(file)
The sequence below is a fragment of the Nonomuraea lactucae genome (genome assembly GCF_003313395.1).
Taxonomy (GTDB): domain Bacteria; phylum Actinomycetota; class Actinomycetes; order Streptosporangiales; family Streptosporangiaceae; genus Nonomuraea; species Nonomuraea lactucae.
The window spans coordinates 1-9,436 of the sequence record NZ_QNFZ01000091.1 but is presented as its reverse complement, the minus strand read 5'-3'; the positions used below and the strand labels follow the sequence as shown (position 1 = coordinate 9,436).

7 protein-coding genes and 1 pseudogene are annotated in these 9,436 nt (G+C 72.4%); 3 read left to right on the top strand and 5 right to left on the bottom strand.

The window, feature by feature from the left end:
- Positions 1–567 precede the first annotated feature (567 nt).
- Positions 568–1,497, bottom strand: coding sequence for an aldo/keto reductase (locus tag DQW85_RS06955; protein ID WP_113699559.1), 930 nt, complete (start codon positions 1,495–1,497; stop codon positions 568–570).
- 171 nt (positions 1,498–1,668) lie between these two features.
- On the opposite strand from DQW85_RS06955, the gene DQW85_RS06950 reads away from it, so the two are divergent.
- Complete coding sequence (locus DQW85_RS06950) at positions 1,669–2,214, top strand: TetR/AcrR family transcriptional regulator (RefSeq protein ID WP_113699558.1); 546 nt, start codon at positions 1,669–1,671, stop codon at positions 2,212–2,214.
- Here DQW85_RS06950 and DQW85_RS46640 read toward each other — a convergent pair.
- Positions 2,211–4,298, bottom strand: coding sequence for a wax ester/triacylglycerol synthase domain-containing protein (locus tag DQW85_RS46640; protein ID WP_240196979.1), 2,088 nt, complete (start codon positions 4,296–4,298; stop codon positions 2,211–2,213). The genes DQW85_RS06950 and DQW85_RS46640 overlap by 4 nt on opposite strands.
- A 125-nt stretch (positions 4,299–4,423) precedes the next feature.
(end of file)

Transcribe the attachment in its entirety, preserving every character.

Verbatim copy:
The sequence below is a fragment of the Nonomuraea lactucae genome (genome assembly GCF_003313395.1).
Taxonomy (GTDB): domain Bacteria; phylum Actinomycetota; class Actinomycetes; order Streptosporangiales; family Streptosporangiaceae; genus Nonomuraea; species Nonomuraea lactucae.
The window spans coordinates 1-9,436 of the sequence record NZ_QNFZ01000091.1 but is presented as its reverse complement, the minus strand read 5'-3'; the positions used below and the strand labels follow the sequence as shown (position 1 = coordinate 9,436).

7 protein-coding genes and 1 pseudogene are annotated in these 9,436 nt (G+C 72.4%); 3 read left to right on the top strand and 5 right to left on the bottom strand.

The window, feature by feature from the left end:
- Positions 1–567 precede the first annotated feature (567 nt).
- Positions 568–1,497, bottom strand: coding sequence for an aldo/keto reductase (locus tag DQW85_RS06955; protein ID WP_113699559.1), 930 nt, complete (start codon positions 1,495–1,497; stop codon positions 568–570).
- 171 nt (positions 1,498–1,668) lie between these two features.
- On the opposite strand from DQW85_RS06955, the gene DQW85_RS06950 reads away from it, so the two are divergent.
- Complete coding sequence (locus DQW85_RS06950) at positions 1,669–2,214, top strand: TetR/AcrR family transcriptional regulator (RefSeq protein ID WP_113699558.1); 546 nt, start codon at positions 1,669–1,671, stop codon at positions 2,212–2,214.
- Here DQW85_RS06950 and DQW85_RS46640 read toward each other — a convergent pair.
- Positions 2,211–4,298, bottom strand: coding sequence for a wax ester/triacylglycerol synthase domain-containing protein (locus tag DQW85_RS46640; protein ID WP_240196979.1), 2,088 nt, complete (start codon positions 4,296–4,298; stop codon positions 2,211–2,213). The genes DQW85_RS06950 and DQW85_RS46640 overlap by 4 nt on opposite strands.
- A 125-nt stretch (positions 4,299–4,423) precedes the next feature.